Human Rights Watch regards Rohingya people who flee from Burma to Bangladesh to be prima facie refugees for four reasons. First, the Burmese government has effectively denied its Rohingya minority citizenship, failing to protect them and itself perpetrating rampant and systemic violation of their human rights, including restrictions on movement; limitations on access to health care, livelihood, shelter, and education; arbitrary arrests and detention; and forced labor. Second, because of Burma’s discriminatory citizenship policies, it also refuses to cooperate in the repatriation of Rohingya, itself a denial of the human right of any person to return to their country, and the basis for a sur place claim to refugee status. Third, Bangladesh is not a party to the 1951 Refugee Convention, and has neither registered Rohingya as refugees since the early 1990s, nor allowed them to lodge asylum claims, thereby abdicating its responsibility to determine their status. Finally, a person does not become a refugee because of recognition, but is recognized because they meet the refugee definition, so refugees in Bangladesh do not forfeit their rights as refugees simply because the authorities have not recognized their status.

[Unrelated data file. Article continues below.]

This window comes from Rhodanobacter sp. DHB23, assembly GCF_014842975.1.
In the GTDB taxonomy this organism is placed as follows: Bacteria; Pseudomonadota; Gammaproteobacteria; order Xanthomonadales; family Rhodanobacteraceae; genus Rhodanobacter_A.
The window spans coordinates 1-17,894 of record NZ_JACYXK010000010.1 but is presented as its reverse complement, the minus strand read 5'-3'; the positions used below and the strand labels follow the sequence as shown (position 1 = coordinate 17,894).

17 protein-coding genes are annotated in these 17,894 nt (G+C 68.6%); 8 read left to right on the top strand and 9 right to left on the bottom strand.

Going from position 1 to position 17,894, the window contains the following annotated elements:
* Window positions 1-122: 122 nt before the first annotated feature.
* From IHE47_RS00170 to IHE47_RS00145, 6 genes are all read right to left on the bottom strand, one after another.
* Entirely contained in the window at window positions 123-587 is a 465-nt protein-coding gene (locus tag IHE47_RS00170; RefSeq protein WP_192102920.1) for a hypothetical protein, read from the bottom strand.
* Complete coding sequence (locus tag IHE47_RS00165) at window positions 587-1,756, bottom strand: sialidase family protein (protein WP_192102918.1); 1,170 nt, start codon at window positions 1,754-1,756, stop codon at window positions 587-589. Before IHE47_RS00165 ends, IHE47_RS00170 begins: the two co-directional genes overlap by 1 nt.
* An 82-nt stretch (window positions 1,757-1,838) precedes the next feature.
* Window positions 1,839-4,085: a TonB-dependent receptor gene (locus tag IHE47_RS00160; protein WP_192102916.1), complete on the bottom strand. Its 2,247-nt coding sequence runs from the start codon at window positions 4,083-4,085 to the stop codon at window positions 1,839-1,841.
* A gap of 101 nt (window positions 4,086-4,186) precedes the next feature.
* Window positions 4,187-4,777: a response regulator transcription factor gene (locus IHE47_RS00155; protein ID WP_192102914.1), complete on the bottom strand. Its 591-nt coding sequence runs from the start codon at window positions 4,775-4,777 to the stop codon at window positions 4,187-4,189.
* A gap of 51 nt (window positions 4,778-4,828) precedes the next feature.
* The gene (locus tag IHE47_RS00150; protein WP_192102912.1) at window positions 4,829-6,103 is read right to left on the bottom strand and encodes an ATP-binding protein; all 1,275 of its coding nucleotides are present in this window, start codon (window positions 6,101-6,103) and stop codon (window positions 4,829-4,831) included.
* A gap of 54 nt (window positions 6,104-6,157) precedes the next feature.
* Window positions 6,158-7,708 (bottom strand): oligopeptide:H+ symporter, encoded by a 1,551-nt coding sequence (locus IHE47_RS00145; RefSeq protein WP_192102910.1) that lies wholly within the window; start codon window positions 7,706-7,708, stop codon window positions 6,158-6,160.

“The Bangladeshi government needs to treat the persecuted Rohingya humanely, but they shouldn’t have to go it alone,” Adams said. “Instead of dumping Rohingya on a flooded island, the government should be seeking immediate donor support to improve existing conditions for the refugees.”